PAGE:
Education workers questioning finances

  • A new survey has revealed that education sector workers are concerned about the state of their school finances
  • 57% of education sector workers have revealed they don’t believe their school is on a sound financial footing
  • This comes at the same time as schools are faced with range of extra costs

new survey conducted by The Guardian Teacher Network and supported by Zurich Municipal, has revealed that workers in the education sector are concerned about the state of their school finances.

The Teacher Network survey, which was supported by Zurich Municipal and received responses from over 1,000 education workers in England revealed the majority (57%) of education workers do not believe their school is on a sound financial footing.

This comes at the same time as schools are faced with range of extra costs, such as higher national insurance and teachers’ pension contributions, pay rises and per-pupil funding not rising in line with inflation. The increased pace of academisation in recent years has also radically changed governance structures and imposed new responsibilities over budgets on to school management, who may have had no prior experience or expertise in running finances.

Yet many respondents (56%) added that they were not aware of any financial training given to the management teams, which raises further questions about financial governance and overall awareness around school finances.

Despite the financial challenges facing those in the education sector, most respondents (57%), think trustees and governors do a good job in determining budgets and ensuring they are well spent, a positive response amidst fears over spending allocations.

However, despite this, the vast majority (86%) of respondents surveyed think governors and trustees should know more, and properly understand the risks facing their schools in terms of finances, staff pay, class sizes, how the school is perceived in the community, school places and teacher shortages.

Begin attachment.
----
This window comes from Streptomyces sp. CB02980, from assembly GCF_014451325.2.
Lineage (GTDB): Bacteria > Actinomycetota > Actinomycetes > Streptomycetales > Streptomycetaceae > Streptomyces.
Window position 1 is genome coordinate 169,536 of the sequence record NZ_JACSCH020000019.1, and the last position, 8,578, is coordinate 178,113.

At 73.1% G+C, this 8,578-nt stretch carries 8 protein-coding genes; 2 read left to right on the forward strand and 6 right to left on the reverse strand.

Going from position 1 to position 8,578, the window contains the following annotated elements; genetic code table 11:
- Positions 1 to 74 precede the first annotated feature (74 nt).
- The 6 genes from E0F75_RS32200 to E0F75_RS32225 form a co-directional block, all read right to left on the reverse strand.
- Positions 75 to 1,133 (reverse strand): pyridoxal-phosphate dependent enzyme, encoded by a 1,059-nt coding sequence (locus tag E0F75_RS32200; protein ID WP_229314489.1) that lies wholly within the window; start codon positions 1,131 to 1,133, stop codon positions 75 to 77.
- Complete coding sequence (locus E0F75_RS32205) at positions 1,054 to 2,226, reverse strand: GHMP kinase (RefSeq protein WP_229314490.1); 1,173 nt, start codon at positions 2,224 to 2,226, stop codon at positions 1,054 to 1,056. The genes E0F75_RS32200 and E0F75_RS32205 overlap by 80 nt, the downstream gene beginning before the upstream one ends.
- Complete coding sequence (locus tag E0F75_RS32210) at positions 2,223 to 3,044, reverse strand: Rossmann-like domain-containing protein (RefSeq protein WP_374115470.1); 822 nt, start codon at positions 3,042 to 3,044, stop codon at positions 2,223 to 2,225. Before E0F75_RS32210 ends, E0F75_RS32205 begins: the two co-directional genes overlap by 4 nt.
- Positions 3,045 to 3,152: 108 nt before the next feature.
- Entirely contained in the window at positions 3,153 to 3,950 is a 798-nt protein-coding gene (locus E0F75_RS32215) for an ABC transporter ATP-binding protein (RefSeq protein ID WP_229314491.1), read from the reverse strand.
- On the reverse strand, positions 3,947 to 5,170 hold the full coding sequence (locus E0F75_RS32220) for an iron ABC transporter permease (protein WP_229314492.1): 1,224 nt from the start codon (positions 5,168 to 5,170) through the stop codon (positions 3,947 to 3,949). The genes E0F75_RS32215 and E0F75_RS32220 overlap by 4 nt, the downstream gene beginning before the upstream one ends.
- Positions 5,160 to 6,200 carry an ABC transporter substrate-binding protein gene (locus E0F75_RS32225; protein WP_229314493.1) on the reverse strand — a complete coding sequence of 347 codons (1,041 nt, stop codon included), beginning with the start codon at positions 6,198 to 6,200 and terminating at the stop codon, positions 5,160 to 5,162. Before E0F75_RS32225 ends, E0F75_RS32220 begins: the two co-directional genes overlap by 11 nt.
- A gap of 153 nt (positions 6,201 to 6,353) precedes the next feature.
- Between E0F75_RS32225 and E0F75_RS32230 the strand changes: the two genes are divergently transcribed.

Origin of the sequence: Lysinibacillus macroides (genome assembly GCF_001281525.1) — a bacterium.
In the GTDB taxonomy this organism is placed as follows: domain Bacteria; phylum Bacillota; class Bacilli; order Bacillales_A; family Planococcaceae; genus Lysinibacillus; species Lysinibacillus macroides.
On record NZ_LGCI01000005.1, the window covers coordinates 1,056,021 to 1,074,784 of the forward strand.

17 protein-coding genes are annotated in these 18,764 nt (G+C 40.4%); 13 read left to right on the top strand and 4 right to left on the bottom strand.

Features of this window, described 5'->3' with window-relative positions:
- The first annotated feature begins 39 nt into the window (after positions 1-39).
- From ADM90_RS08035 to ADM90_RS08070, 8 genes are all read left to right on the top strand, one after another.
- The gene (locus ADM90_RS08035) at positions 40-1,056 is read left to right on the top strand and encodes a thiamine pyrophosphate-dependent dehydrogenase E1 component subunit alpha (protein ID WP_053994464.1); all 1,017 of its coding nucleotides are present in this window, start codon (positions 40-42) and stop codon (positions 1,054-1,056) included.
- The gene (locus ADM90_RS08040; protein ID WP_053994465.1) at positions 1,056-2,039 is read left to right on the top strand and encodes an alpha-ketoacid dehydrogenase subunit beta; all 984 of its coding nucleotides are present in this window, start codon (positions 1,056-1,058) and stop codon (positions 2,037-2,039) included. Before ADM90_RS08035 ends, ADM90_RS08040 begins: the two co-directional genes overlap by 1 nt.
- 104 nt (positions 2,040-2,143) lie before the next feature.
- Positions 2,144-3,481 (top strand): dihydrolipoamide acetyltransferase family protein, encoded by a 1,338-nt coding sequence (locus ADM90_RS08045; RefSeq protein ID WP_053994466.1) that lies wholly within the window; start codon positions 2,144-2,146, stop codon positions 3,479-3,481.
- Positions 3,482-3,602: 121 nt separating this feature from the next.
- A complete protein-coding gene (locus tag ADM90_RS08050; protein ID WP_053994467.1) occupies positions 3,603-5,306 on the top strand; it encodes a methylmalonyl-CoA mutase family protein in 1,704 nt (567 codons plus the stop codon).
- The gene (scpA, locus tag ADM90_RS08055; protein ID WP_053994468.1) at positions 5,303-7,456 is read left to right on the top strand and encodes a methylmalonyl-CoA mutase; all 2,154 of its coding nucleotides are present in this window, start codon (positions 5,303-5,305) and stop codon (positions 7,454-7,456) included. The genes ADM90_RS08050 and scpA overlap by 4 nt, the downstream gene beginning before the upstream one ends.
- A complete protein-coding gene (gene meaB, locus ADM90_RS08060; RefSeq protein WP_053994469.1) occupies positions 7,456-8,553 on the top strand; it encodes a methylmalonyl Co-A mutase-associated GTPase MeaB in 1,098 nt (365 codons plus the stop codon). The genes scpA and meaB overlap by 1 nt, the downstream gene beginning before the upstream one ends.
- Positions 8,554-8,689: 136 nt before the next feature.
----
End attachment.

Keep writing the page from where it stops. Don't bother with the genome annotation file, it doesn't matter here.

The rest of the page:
These survey results come at a challenging time for the education sector, following years of budget cuts and spending restrictions that have affected everything from extracurricular activities to academic provisions and wider school budgets.

Despite these cuts, the Government claims that spending on education is at record levels, many in the sector, such as the National Union of Teachers, have suggested that some schools are struggling to cope, and have expressed concern about the impact that the planned national funding formula could have on the sector.

Commenting on report Tilden Watson, Head of Education at Zurich Municipal, said:

 “The education sector has performed well despite the funding challenges it has faced in recent years. However, such challenges are showing no signs of disappearing anytime soon, and it’s therefore vital that schools continue to find ways to not only sustain themselves in this environment, but thrive.

“This survey suggests that much more could be done to improve financial management skills among governors, trustees and management teams. It’s also crucial that management understand the full range of risks facing their school. No school is the same, and institutions should work with their partners to identify risks and put in place mechanisms to mitigate them effectively.”